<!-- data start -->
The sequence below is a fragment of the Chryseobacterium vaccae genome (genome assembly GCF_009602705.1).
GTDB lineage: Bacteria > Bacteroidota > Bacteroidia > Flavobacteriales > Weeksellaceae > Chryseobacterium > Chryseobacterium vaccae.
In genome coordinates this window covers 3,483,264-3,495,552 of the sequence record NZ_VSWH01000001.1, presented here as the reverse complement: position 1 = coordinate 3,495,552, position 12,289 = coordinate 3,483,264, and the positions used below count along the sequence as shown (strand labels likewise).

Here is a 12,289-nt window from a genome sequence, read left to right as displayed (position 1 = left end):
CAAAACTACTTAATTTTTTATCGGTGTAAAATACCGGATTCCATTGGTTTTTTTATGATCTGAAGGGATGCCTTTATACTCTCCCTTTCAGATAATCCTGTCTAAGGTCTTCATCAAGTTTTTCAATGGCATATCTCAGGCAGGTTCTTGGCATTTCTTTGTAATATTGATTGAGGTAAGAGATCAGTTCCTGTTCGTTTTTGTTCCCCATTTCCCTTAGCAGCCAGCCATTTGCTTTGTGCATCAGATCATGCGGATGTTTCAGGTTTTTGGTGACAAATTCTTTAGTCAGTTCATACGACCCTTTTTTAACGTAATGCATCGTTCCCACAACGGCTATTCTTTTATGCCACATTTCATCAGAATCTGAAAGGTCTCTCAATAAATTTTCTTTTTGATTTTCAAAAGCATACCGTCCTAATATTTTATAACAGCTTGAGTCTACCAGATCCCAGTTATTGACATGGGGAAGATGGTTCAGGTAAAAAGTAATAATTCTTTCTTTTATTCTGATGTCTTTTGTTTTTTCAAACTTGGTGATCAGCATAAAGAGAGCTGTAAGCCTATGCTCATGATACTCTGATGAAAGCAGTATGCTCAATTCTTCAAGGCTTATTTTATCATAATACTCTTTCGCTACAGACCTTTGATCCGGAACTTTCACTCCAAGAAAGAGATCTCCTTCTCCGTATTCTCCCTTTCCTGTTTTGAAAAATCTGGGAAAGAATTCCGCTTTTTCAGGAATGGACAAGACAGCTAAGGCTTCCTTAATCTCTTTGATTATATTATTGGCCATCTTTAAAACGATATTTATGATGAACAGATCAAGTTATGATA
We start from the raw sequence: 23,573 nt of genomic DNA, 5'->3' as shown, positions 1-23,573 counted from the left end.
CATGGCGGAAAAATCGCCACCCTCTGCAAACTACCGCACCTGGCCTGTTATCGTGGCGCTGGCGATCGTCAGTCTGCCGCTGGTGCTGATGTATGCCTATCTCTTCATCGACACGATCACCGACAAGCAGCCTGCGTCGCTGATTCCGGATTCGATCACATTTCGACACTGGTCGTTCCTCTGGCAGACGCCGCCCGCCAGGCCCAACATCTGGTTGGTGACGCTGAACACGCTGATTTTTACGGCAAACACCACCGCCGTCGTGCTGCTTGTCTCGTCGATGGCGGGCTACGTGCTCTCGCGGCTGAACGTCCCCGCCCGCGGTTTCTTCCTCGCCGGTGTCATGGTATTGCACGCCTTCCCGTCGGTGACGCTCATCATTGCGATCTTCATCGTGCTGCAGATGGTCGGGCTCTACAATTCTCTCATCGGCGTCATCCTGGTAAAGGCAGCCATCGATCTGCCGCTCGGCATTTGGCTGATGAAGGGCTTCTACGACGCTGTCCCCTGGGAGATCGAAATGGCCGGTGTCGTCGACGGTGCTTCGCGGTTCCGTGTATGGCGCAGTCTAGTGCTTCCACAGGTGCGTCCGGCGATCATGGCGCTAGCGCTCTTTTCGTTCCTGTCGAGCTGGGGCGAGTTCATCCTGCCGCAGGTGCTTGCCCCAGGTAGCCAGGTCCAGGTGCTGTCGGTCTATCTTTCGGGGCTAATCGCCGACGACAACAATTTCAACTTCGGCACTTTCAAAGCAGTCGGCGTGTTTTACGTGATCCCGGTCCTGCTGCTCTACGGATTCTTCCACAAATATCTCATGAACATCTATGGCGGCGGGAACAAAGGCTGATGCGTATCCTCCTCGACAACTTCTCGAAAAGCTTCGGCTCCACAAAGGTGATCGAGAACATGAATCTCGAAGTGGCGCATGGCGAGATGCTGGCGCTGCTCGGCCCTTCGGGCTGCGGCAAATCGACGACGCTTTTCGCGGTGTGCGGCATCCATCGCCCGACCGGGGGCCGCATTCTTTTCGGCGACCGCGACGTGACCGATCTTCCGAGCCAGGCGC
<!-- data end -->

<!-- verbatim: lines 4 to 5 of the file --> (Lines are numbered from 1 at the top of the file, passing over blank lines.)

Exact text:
Here is a 12,289-nt window from a genome sequence, read left to right as displayed (position 1 = left end):
CAAAACTACTTAATTTTTTATCGGTGTAAAATACCGGATTCCATTGGTTTTTTTATGATCTGAAGGGATGCCTTTATACTCTCCCTTTCAGATAATCCTGTCTAAGGTCTTCATCAAGTTTTTCAATGGCATATCTCAGGCAGGTTCTTGGCATTTCTTTGTAATATTGATTGAGGTAAGAGATCAGTTCCTGTTCGTTTTTGTTCCCCATTTCCCTTAGCAGCCAGCCATTTGCTTTGTGCATCAGATCATGCGGATGTTTCAGGTTTTTGGTGACAAATTCTTTAGTCAGTTCATACGACCCTTTTTTAACGTAATGCATCGTTCCCACAACGGCTATTCTTTTATGCCACATTTCATCAGAATCTGAAAGGTCTCTCAATAAATTTTCTTTTTGATTTTCAAAAGCATACCGTCCTAATATTTTATAACAGCTTGAGTCTACCAGATCCCAGTTATTGACATGGGGAAGATGGTTCAGGTAAAAAGTAATAATTCTTTCTTTTATTCTGATGTCTTTTGTTTTTTCAAACTTGGTGATCAGCATAAAGAGAGCTGTAAGCCTATGCTCATGATACTCTGATGAAAGCAGTATGCTCAATTCTTCAAGGCTTATTTTATCATAATACTCTTTCGCTACAGACCTTTGATCCGGAACTTTCACTCCAAGAAAGAGATCTCCTTCTCCGTATTCTCCCTTTCCTGTTTTGAAAAATCTGGGAAAGAATTCCGCTTTTTCAGGAATGGACAAGACAGCTAAGGCTTCCTTAATCTCTTTGATTATATTATTGGCCATCTTTAAAACGATATTTATGATGAACAGATCAAGTTATGATA